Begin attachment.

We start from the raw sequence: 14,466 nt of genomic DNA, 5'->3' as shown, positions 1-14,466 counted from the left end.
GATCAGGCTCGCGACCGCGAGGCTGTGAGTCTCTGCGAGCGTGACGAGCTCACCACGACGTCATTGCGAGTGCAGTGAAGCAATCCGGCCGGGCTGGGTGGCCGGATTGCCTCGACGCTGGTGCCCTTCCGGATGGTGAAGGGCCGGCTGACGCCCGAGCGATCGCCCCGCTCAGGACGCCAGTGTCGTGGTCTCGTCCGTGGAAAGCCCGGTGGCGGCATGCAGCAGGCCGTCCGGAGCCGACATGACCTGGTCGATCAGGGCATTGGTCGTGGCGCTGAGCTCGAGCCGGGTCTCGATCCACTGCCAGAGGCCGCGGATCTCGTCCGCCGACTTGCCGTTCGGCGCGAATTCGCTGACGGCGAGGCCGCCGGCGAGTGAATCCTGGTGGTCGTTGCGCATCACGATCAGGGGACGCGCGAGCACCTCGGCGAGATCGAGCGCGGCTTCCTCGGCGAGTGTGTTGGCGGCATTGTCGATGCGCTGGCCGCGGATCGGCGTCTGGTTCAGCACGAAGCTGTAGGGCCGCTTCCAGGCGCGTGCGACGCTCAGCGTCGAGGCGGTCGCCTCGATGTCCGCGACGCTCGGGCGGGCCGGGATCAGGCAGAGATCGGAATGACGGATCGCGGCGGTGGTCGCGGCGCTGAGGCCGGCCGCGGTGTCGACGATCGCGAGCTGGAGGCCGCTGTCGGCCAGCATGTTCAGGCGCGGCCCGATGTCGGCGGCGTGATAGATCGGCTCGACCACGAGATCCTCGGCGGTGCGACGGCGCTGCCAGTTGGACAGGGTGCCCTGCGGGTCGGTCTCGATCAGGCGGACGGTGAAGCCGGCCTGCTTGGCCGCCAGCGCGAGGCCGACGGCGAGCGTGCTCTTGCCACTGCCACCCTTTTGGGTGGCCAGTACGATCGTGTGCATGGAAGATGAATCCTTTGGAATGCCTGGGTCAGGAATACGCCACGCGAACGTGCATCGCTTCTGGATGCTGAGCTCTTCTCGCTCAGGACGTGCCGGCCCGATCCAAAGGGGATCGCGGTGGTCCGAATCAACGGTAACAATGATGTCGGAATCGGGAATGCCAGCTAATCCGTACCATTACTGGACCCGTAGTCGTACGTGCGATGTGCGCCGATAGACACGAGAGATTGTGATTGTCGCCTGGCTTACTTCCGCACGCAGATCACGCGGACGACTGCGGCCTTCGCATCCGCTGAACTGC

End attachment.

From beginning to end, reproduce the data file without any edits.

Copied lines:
We start from the raw sequence: 14,466 nt of genomic DNA, 5'->3' as shown, positions 1-14,466 counted from the left end.
GATCAGGCTCGCGACCGCGAGGCTGTGAGTCTCTGCGAGCGTGACGAGCTCACCACGACGTCATTGCGAGTGCAGTGAAGCAATCCGGCCGGGCTGGGTGGCCGGATTGCCTCGACGCTGGTGCCCTTCCGGATGGTGAAGGGCCGGCTGACGCCCGAGCGATCGCCCCGCTCAGGACGCCAGTGTCGTGGTCTCGTCCGTGGAAAGCCCGGTGGCGGCATGCAGCAGGCCGTCCGGAGCCGACATGACCTGGTCGATCAGGGCATTGGTCGTGGCGCTGAGCTCGAGCCGGGTCTCGATCCACTGCCAGAGGCCGCGGATCTCGTCCGCCGACTTGCCGTTCGGCGCGAATTCGCTGACGGCGAGGCCGCCGGCGAGTGAATCCTGGTGGTCGTTGCGCATCACGATCAGGGGACGCGCGAGCACCTCGGCGAGATCGAGCGCGGCTTCCTCGGCGAGTGTGTTGGCGGCATTGTCGATGCGCTGGCCGCGGATCGGCGTCTGGTTCAGCACGAAGCTGTAGGGCCGCTTCCAGGCGCGTGCGACGCTCAGCGTCGAGGCGGTCGCCTCGATGTCCGCGACGCTCGGGCGGGCCGGGATCAGGCAGAGATCGGAATGACGGATCGCGGCGGTGGTCGCGGCGCTGAGGCCGGCCGCGGTGTCGACGATCGCGAGCTGGAGGCCGCTGTCGGCCAGCATGTTCAGGCGCGGCCCGATGTCGGCGGCGTGATAGATCGGCTCGACCACGAGATCCTCGGCGGTGCGACGGCGCTGCCAGTTGGACAGGGTGCCCTGCGGGTCGGTCTCGATCAGGCGGACGGTGAAGCCGGCCTGCTTGGCCGCCAGCGCGAGGCCGACGGCGAGCGTGCTCTTGCCACTGCCACCCTTTTGGGTGGCCAGTACGATCGTGTGCATGGAAGATGAATCCTTTGGAATGCCTGGGTCAGGAATACGCCACGCGAACGTGCATCGCTTCTGGATGCTGAGCTCTTCTCGCTCAGGACGTGCCGGCCCGATCCAAAGGGGATCGCGGTGGTCCGAATCAACGGTAACAATGATGTCGGAATCGGGAATGCCAGCTAATCCGTACCATTACTGGACCCGTAGTCGTACGTGCGATGTGCGCCGATAGACACGAGAGATTGTGATTGTCGCCTGGCTTACTTCCGCACGCAGATCACGCGGACGACTGCGGCCTTCGCATCCGCTGAACTGC